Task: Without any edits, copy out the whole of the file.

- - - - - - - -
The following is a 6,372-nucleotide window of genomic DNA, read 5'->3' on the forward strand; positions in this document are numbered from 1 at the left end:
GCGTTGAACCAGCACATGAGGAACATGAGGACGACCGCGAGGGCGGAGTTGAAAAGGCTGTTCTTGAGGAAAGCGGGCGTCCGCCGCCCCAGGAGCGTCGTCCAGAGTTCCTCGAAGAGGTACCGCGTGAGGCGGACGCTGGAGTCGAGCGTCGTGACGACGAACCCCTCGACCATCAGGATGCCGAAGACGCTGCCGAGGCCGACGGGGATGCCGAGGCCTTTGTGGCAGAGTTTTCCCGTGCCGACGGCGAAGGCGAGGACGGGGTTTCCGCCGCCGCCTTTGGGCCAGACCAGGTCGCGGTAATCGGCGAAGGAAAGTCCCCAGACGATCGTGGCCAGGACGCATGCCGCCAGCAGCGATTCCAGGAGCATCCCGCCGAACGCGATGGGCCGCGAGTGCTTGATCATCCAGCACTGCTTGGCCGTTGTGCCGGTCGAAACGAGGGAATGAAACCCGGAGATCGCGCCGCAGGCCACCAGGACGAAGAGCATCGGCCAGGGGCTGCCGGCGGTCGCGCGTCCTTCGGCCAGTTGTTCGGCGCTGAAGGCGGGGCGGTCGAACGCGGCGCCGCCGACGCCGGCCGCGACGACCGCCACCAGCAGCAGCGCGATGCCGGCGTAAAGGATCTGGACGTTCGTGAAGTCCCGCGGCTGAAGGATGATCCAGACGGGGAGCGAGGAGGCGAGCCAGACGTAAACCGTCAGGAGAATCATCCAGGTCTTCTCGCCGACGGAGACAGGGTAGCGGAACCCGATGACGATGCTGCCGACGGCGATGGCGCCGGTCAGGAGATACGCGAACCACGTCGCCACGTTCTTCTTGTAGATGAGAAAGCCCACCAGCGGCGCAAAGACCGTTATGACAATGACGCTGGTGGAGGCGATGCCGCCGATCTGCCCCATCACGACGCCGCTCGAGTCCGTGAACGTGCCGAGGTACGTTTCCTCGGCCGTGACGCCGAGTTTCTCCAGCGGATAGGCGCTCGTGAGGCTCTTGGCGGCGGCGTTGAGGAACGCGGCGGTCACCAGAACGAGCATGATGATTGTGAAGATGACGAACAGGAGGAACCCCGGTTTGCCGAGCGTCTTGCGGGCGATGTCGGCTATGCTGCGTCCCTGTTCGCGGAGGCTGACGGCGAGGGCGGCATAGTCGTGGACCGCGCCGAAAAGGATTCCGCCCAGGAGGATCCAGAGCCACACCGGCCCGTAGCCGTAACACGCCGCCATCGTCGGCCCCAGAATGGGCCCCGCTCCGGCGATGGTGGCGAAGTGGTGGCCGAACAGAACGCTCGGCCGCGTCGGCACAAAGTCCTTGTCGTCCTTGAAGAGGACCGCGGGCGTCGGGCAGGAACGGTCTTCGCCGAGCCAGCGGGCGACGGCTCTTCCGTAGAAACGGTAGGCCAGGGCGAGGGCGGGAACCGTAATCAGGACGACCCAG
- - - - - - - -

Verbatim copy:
The following is a 6,372-nucleotide window of genomic DNA, read 5'->3' on the forward strand; positions in this document are numbered from 1 at the left end:
GCGTTGAACCAGCACATGAGGAACATGAGGACGACCGCGAGGGCGGAGTTGAAAAGGCTGTTCTTGAGGAAAGCGGGCGTCCGCCGCCCCAGGAGCGTCGTCCAGAGTTCCTCGAAGAGGTACCGCGTGAGGCGGACGCTGGAGTCGAGCGTCGTGACGACGAACCCCTCGACCATCAGGATGCCGAAGACGCTGCCGAGGCCGACGGGGATGCCGAGGCCTTTGTGGCAGAGTTTTCCCGTGCCGACGGCGAAGGCGAGGACGGGGTTTCCGCCGCCGCCTTTGGGCCAGACCAGGTCGCGGTAATCGGCGAAGGAAAGTCCCCAGACGATCGTGGCCAGGACGCATGCCGCCAGCAGCGATTCCAGGAGCATCCCGCCGAACGCGATGGGCCGCGAGTGCTTGATCATCCAGCACTGCTTGGCCGTTGTGCCGGTCGAAACGAGGGAATGAAACCCGGAGATCGCGCCGCAGGCCACCAGGACGAAGAGCATCGGCCAGGGGCTGCCGGCGGTCGCGCGTCCTTCGGCCAGTTGTTCGGCGCTGAAGGCGGGGCGGTCGAACGCGGCGCCGCCGACGCCGGCCGCGACGACCGCCACCAGCAGCAGCGCGATGCCGGCGTAAAGGATCTGGACGTTCGTGAAGTCCCGCGGCTGAAGGATGATCCAGACGGGGAGCGAGGAGGCGAGCCAGACGTAAACCGTCAGGAGAATCATCCAGGTCTTCTCGCCGACGGAGACAGGGTAGCGGAACCCGATGACGATGCTGCCGACGGCGATGGCGCCGGTCAGGAGATACGCGAACCACGTCGCCACGTTCTTCTTGTAGATGAGAAAGCCCACCAGCGGCGCAAAGACCGTTATGACAATGACGCTGGTGGAGGCGATGCCGCCGATCTGCCCCATCACGACGCCGCTCGAGTCCGTGAACGTGCCGAGGTACGTTTCCTCGGCCGTGACGCCGAGTTTCTCCAGCGGATAGGCGCTCGTGAGGCTCTTGGCGGCGGCGTTGAGGAACGCGGCGGTCACCAGAACGAGCATGATGATTGTGAAGATGACGAACAGGAGGAACCCCGGTTTGCCGAGCGTCTTGCGGGCGATGTCGGCTATGCTGCGTCCCTGTTCGCGGAGGCTGACGGCGAGGGCGGCATAGTCGTGGACCGCGCCGAAAAGGATTCCGCCCAGGAGGATCCAGAGCCACACCGGCCCGTAGCCGTAACACGCCGCCATCGTCGGCCCCAGAATGGGCCCCGCTCCGGCGATGGTGGCGAAGTGGTGGCCGAACAGAACGCTCGGCCGCGTCGGCACAAAGTCCTTGTCGTCCTTGAAGAGGACCGCGGGCGTCGGGCAGGAACGGTCTTCGCCGAGCCAGCGGGCGACGGCTCTTCCGTAGAAACGGTAGGCCAGGGCGAGGGCGGGAACCGTAATCAGGACGACCCAG